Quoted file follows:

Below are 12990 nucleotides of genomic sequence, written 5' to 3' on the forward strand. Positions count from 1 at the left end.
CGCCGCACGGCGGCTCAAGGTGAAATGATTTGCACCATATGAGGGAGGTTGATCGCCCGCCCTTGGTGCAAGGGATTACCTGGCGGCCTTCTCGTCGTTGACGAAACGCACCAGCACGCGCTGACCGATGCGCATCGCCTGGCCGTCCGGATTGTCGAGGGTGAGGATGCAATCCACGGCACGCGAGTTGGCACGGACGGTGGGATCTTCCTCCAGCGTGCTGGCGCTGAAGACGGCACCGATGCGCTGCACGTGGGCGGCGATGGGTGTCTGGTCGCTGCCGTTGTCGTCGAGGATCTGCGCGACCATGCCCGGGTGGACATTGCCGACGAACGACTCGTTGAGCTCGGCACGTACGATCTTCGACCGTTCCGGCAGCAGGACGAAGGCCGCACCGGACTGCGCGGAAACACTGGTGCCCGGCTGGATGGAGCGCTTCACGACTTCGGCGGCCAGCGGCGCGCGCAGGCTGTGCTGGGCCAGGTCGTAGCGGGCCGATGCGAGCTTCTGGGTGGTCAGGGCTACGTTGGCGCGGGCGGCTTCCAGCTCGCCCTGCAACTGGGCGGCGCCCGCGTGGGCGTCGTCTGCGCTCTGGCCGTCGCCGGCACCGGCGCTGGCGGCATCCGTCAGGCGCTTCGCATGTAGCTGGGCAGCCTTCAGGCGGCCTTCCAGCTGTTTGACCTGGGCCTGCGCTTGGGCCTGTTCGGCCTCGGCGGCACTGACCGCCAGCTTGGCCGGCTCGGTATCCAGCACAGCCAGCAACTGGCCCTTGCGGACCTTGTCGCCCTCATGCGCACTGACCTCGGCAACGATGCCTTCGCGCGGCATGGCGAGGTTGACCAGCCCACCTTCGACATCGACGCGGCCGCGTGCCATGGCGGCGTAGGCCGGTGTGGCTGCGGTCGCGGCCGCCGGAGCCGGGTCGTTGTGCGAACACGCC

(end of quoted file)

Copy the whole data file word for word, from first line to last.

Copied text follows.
Below are 12990 nucleotides of genomic sequence, written 5' to 3' on the forward strand. Positions count from 1 at the left end.
CGCCGCACGGCGGCTCAAGGTGAAATGATTTGCACCATATGAGGGAGGTTGATCGCCCGCCCTTGGTGCAAGGGATTACCTGGCGGCCTTCTCGTCGTTGACGAAACGCACCAGCACGCGCTGACCGATGCGCATCGCCTGGCCGTCCGGATTGTCGAGGGTGAGGATGCAATCCACGGCACGCGAGTTGGCACGGACGGTGGGATCTTCCTCCAGCGTGCTGGCGCTGAAGACGGCACCGATGCGCTGCACGTGGGCGGCGATGGGTGTCTGGTCGCTGCCGTTGTCGTCGAGGATCTGCGCGACCATGCCCGGGTGGACATTGCCGACGAACGACTCGTTGAGCTCGGCACGTACGATCTTCGACCGTTCCGGCAGCAGGACGAAGGCCGCACCGGACTGCGCGGAAACACTGGTGCCCGGCTGGATGGAGCGCTTCACGACTTCGGCGGCCAGCGGCGCGCGCAGGCTGTGCTGGGCCAGGTCGTAGCGGGCCGATGCGAGCTTCTGGGTGGTCAGGGCTACGTTGGCGCGGGCGGCTTCCAGCTCGCCCTGCAACTGGGCGGCGCCCGCGTGGGCGTCGTCTGCGCTCTGGCCGTCGCCGGCACCGGCGCTGGCGGCATCCGTCAGGCGCTTCGCATGTAGCTGGGCAGCCTTCAGGCGGCCTTCCAGCTGTTTGACCTGGGCCTGCGCTTGGGCCTGTTCGGCCTCGGCGGCACTGACCGCCAGCTTGGCCGGCTCGGTATCCAGCACAGCCAGCAACTGGCCCTTGCGGACCTTGTCGCCCTCATGCGCACTGACCTCGGCAACGATGCCTTCGCGCGGCATGGCGAGGTTGACCAGCCCACCTTCGACATCGACGCGGCCGCGTGCCATGGCGGCGTAGGCCGGTGTGGCTGCGGTCGCGGCCGCCGGAGCCGGGTCGTTGTGCGAACACGCC